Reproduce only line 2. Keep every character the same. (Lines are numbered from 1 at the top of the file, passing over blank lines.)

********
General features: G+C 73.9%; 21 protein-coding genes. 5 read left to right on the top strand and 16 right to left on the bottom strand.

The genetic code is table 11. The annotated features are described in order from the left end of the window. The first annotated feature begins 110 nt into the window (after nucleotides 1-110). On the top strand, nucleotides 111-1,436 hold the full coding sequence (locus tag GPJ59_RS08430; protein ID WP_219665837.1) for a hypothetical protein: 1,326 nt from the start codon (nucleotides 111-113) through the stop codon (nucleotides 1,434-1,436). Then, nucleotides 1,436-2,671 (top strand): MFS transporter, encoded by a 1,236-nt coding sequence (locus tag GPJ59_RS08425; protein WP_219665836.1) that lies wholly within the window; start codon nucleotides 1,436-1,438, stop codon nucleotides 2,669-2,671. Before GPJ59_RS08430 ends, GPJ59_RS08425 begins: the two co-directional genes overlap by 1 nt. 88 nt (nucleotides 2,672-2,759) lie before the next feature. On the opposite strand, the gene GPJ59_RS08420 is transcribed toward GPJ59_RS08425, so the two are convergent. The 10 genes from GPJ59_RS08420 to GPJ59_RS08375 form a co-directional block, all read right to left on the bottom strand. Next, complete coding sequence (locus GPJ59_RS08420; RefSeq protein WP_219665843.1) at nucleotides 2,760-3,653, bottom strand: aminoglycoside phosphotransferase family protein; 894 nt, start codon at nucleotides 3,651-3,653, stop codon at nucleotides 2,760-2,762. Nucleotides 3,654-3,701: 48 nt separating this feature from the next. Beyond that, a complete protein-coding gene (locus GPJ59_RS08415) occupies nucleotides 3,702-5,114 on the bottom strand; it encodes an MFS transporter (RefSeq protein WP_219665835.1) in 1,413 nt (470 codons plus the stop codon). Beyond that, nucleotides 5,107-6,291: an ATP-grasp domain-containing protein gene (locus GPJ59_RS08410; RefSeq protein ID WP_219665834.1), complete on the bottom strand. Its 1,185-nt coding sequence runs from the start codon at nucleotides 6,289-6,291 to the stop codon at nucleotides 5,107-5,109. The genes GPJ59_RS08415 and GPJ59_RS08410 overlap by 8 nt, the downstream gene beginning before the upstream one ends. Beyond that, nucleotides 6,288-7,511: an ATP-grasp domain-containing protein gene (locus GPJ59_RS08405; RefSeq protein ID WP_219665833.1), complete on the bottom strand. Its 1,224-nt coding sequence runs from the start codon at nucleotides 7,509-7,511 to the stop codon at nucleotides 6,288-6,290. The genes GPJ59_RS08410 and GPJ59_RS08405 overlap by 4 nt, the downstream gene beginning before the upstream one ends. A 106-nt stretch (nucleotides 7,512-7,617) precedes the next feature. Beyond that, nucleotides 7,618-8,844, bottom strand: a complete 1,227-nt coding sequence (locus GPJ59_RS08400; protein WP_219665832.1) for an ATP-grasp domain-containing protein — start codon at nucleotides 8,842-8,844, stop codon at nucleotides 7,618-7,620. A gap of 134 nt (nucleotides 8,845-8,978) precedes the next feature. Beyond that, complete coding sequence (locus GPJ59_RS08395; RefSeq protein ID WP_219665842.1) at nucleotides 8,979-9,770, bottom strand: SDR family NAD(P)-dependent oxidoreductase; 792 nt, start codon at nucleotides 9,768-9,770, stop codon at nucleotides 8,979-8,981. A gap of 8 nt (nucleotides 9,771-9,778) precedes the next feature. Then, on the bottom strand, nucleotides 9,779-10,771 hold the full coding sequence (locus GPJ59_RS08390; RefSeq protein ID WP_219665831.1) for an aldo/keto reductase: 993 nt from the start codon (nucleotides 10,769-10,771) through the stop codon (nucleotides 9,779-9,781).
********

The genetic code is table 11. The annotated features are described in order from the left end of the window. The first annotated feature begins 110 nt into the window (after nucleotides 1-110). On the top strand, nucleotides 111-1,436 hold the full coding sequence (locus tag GPJ59_RS08430; protein ID WP_219665837.1) for a hypothetical protein: 1,326 nt from the start codon (nucleotides 111-113) through the stop codon (nucleotides 1,434-1,436). Then, nucleotides 1,436-2,671 (top strand): MFS transporter, encoded by a 1,236-nt coding sequence (locus tag GPJ59_RS08425; protein WP_219665836.1) that lies wholly within the window; start codon nucleotides 1,436-1,438, stop codon nucleotides 2,669-2,671. Before GPJ59_RS08430 ends, GPJ59_RS08425 begins: the two co-directional genes overlap by 1 nt. 88 nt (nucleotides 2,672-2,759) lie before the next feature. On the opposite strand, the gene GPJ59_RS08420 is transcribed toward GPJ59_RS08425, so the two are convergent. The 10 genes from GPJ59_RS08420 to GPJ59_RS08375 form a co-directional block, all read right to left on the bottom strand. Next, complete coding sequence (locus GPJ59_RS08420; RefSeq protein WP_219665843.1) at nucleotides 2,760-3,653, bottom strand: aminoglycoside phosphotransferase family protein; 894 nt, start codon at nucleotides 3,651-3,653, stop codon at nucleotides 2,760-2,762. Nucleotides 3,654-3,701: 48 nt separating this feature from the next. Beyond that, a complete protein-coding gene (locus GPJ59_RS08415) occupies nucleotides 3,702-5,114 on the bottom strand; it encodes an MFS transporter (RefSeq protein WP_219665835.1) in 1,413 nt (470 codons plus the stop codon). Beyond that, nucleotides 5,107-6,291: an ATP-grasp domain-containing protein gene (locus GPJ59_RS08410; RefSeq protein ID WP_219665834.1), complete on the bottom strand. Its 1,185-nt coding sequence runs from the start codon at nucleotides 6,289-6,291 to the stop codon at nucleotides 5,107-5,109. The genes GPJ59_RS08415 and GPJ59_RS08410 overlap by 8 nt, the downstream gene beginning before the upstream one ends. Beyond that, nucleotides 6,288-7,511: an ATP-grasp domain-containing protein gene (locus GPJ59_RS08405; RefSeq protein ID WP_219665833.1), complete on the bottom strand. Its 1,224-nt coding sequence runs from the start codon at nucleotides 7,509-7,511 to the stop codon at nucleotides 6,288-6,290. The genes GPJ59_RS08410 and GPJ59_RS08405 overlap by 4 nt, the downstream gene beginning before the upstream one ends. A 106-nt stretch (nucleotides 7,512-7,617) precedes the next feature. Beyond that, nucleotides 7,618-8,844, bottom strand: a complete 1,227-nt coding sequence (locus GPJ59_RS08400; protein WP_219665832.1) for an ATP-grasp domain-containing protein — start codon at nucleotides 8,842-8,844, stop codon at nucleotides 7,618-7,620. A gap of 134 nt (nucleotides 8,845-8,978) precedes the next feature. Beyond that, complete coding sequence (locus GPJ59_RS08395; RefSeq protein ID WP_219665842.1) at nucleotides 8,979-9,770, bottom strand: SDR family NAD(P)-dependent oxidoreductase; 792 nt, start codon at nucleotides 9,768-9,770, stop codon at nucleotides 8,979-8,981. A gap of 8 nt (nucleotides 9,771-9,778) precedes the next feature. Then, on the bottom strand, nucleotides 9,779-10,771 hold the full coding sequence (locus GPJ59_RS08390; RefSeq protein ID WP_219665831.1) for an aldo/keto reductase: 993 nt from the start codon (nucleotides 10,769-10,771) through the stop codon (nucleotides 9,779-9,781).